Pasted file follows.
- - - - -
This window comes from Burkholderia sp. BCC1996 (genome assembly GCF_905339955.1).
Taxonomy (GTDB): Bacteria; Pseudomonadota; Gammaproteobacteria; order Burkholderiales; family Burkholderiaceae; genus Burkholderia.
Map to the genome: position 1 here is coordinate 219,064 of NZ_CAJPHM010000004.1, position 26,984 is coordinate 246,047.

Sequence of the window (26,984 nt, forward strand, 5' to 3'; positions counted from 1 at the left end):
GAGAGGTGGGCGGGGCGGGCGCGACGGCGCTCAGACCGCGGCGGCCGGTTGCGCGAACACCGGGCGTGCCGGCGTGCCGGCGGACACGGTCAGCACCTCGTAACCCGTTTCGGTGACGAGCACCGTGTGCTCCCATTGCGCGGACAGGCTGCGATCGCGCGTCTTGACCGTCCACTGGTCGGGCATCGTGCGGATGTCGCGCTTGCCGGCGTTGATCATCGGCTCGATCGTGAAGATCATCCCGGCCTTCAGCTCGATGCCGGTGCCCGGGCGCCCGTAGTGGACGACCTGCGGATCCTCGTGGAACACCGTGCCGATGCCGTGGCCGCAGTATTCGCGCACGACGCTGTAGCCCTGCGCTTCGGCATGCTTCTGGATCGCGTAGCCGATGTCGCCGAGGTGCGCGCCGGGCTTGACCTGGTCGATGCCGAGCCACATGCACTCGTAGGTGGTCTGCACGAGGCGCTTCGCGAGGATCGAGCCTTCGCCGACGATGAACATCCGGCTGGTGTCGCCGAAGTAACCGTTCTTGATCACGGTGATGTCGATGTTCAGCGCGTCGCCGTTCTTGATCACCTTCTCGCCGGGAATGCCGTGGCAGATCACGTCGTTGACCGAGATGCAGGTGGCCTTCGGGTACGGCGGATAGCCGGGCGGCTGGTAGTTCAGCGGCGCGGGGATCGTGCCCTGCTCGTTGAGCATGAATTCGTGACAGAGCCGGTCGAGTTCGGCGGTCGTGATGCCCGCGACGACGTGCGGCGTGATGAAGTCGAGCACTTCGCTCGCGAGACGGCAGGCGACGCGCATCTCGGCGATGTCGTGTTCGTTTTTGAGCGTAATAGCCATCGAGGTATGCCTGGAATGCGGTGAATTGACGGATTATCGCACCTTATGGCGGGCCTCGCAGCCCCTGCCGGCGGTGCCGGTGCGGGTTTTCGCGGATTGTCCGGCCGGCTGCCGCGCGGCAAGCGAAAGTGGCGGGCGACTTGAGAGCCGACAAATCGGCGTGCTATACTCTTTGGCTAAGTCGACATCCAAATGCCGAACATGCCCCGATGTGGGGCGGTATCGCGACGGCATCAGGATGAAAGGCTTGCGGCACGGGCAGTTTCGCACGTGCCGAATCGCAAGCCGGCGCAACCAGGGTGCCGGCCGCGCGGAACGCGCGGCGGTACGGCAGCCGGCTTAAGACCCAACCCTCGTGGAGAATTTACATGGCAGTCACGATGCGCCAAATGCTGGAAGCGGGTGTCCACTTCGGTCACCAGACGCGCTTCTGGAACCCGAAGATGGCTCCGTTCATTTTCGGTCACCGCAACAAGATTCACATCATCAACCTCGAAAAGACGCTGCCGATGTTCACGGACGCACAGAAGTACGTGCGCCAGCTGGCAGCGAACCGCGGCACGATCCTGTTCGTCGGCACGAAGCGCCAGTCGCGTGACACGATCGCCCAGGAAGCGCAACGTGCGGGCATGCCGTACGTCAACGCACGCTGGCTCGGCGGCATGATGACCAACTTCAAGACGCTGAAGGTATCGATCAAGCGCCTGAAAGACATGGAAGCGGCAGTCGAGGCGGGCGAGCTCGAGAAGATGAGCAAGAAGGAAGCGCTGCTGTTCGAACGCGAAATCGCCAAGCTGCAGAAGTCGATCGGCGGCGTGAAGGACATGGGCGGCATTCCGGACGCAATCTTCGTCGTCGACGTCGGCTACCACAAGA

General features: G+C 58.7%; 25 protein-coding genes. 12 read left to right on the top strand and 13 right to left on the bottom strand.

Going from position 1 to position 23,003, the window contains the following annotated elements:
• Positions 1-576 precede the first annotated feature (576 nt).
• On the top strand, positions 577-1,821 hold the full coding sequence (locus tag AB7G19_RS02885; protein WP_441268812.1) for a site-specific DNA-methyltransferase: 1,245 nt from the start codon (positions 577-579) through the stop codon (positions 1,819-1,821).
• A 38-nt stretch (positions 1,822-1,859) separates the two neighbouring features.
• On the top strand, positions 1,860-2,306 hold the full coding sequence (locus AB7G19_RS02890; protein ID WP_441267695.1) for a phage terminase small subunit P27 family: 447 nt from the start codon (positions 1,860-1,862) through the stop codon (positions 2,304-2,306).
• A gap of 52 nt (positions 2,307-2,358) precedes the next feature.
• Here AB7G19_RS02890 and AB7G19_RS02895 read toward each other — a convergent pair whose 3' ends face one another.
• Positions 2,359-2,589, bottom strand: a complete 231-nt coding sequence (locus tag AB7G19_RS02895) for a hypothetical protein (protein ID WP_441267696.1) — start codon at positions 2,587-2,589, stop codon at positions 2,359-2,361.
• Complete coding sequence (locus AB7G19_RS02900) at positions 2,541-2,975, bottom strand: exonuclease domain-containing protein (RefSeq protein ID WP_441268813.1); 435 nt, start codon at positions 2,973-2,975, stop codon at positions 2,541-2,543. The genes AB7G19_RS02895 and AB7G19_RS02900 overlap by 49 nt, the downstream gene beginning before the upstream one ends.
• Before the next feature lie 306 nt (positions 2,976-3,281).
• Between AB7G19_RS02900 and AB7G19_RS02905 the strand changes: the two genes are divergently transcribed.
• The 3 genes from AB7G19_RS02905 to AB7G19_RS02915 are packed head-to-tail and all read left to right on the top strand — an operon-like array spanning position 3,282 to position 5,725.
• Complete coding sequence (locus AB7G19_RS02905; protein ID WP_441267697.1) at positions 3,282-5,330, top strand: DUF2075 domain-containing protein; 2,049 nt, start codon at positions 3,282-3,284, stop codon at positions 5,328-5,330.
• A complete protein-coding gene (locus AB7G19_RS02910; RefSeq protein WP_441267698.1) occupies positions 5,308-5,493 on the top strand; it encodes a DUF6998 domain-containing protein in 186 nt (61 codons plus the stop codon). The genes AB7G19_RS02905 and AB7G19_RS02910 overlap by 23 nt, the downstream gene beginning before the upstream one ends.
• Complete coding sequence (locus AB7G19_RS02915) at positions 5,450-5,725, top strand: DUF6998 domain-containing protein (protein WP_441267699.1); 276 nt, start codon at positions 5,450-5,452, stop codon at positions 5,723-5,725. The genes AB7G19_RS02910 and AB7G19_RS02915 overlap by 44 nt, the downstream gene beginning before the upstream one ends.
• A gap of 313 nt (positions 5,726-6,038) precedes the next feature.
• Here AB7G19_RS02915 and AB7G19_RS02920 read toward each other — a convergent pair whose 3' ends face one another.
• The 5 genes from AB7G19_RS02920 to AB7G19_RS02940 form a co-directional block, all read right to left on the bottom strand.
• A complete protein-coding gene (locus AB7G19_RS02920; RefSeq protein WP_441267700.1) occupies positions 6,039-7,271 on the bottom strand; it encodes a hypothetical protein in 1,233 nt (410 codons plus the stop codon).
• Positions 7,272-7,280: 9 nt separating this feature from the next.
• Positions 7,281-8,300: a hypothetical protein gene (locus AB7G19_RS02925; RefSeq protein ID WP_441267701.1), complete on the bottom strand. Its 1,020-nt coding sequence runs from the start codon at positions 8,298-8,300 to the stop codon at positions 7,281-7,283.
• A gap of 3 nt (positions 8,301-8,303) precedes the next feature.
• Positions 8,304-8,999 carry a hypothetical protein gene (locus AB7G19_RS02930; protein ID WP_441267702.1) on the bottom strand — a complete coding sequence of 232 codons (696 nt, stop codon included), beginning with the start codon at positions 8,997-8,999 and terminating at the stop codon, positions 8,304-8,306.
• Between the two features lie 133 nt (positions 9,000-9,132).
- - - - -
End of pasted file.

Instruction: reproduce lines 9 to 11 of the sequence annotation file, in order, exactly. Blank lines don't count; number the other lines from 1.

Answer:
• On the top strand, positions 577-1,821 hold the full coding sequence (locus tag AB7G19_RS02885; protein WP_441268812.1) for a site-specific DNA-methyltransferase: 1,245 nt from the start codon (positions 577-579) through the stop codon (positions 1,819-1,821).
• A 38-nt stretch (positions 1,822-1,859) separates the two neighbouring features.
• On the top strand, positions 1,860-2,306 hold the full coding sequence (locus AB7G19_RS02890; protein ID WP_441267695.1) for a phage terminase small subunit P27 family: 447 nt from the start codon (positions 1,860-1,862) through the stop codon (positions 2,304-2,306).